Alabama and Nick Saban, of course, also are on the other side of that coin. The Crimson Tide defense has to give something to the opposing offense. It is a reasonable goal of every defense to try to take away what the opposing offense most would like to do.
The problem for many teams – probably most teams – is they don’t have the defensive personnel to take away one week what a power running team wants to do and the next week take away what a spread passing team wants to do.
In his comments this week on our Insiders Board, Cary Clark has been taking a look – his take – at all of Alabama’s position groups going into the 2015 season. It is Cary’s usual high quality work. It’s not just a matter of guessing at a depth chart. He has put a lot of thought into players meshing with other players.
There is probably no better example than his “take” on the defensive line. He wrote:
“According to practice watchers, organizational groupings (not a depth chart) on Alabama's defensive front looks like this:
“I feel it changes vs. hurry-up and passing teams. Those offenses won't see huge nose tackles like Lake, Smith, or freshman Daron Payne, a possible redshirt.”
Saban has made no secret of his disdain for the hurry-up offense because it doesn’t allow the defense to substitute. Saban has also said that he thinks the spread offense is here to stay for awhile and that it is his job to have his team coached to play against it.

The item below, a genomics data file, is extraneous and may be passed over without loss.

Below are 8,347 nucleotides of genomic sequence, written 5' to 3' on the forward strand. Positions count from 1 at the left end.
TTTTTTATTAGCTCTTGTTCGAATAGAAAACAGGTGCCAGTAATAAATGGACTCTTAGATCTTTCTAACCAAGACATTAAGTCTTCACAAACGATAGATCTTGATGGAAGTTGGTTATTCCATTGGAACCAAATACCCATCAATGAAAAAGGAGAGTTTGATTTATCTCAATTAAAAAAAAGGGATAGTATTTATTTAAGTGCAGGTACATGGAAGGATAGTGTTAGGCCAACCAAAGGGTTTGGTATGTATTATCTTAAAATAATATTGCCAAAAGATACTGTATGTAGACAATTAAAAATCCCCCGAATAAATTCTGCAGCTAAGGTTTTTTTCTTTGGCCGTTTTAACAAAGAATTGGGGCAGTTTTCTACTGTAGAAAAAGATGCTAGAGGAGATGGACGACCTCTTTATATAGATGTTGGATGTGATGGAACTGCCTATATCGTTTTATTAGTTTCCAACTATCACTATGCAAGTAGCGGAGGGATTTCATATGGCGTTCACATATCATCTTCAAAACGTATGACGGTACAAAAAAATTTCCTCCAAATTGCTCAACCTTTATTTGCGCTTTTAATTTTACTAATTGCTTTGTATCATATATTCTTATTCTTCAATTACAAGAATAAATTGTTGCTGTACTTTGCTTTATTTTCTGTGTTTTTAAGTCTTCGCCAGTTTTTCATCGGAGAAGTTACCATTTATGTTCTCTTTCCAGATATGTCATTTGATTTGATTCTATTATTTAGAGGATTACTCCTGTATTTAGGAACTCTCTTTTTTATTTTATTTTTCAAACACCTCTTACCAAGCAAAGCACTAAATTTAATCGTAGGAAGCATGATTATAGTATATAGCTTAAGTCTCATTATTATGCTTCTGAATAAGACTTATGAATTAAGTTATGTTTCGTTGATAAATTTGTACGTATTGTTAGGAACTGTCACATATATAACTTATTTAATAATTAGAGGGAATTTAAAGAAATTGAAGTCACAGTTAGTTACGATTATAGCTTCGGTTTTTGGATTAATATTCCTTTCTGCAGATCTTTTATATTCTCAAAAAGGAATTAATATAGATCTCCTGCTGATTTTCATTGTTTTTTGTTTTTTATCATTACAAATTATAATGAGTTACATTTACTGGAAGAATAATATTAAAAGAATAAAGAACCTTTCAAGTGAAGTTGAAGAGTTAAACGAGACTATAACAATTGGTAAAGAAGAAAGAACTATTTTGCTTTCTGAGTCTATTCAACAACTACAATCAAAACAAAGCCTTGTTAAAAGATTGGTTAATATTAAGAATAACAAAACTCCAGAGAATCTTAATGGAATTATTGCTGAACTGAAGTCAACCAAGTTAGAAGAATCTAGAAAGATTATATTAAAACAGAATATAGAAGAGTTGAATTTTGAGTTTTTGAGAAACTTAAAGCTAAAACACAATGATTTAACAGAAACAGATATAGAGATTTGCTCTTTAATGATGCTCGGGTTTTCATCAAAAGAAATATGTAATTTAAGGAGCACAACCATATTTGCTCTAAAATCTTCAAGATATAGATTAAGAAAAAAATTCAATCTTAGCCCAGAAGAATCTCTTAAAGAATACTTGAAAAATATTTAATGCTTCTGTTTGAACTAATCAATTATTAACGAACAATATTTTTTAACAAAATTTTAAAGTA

As with most things that are successful in college athletics, it starts with recruiting. Saban has moved away from the template of the mega-sized defensive linemen, at least to some extent. It may be that he has ten or so quality defensive linemen because he needs some of the big boys for the big boy offenses that intend to challenge and he has some of what he calls “quick twitch guys,” smaller and more athletic, to play against the spread teams.
Things certainly can change, including changes predicated by injury, but it doesn’t seem absurd to believe that Bama’s defense against the no-huddle teams will have Robinson in the middle with Allen and Reed at the ends.
In truth, it appears Bama has built a defensive line that has the components to take away anything the opposing offense has to offer.
We shall see.
Alabama had its third practice of fall camp Saturday, working in shells (helmets and shoulder pads, but not full grear yet). Another shells practice will be held Sunday when Bama has an open practice (2:30 p.m. CDT) at Bryant-Denny Stadium, followed by coaches and players being available for autographs.
The Tide will go into full gear Monday.
Alabama opens the season Saturday, Sept. 5, against Wisconsin in the Dallas Cowboys Stadium in Arlington, Texas.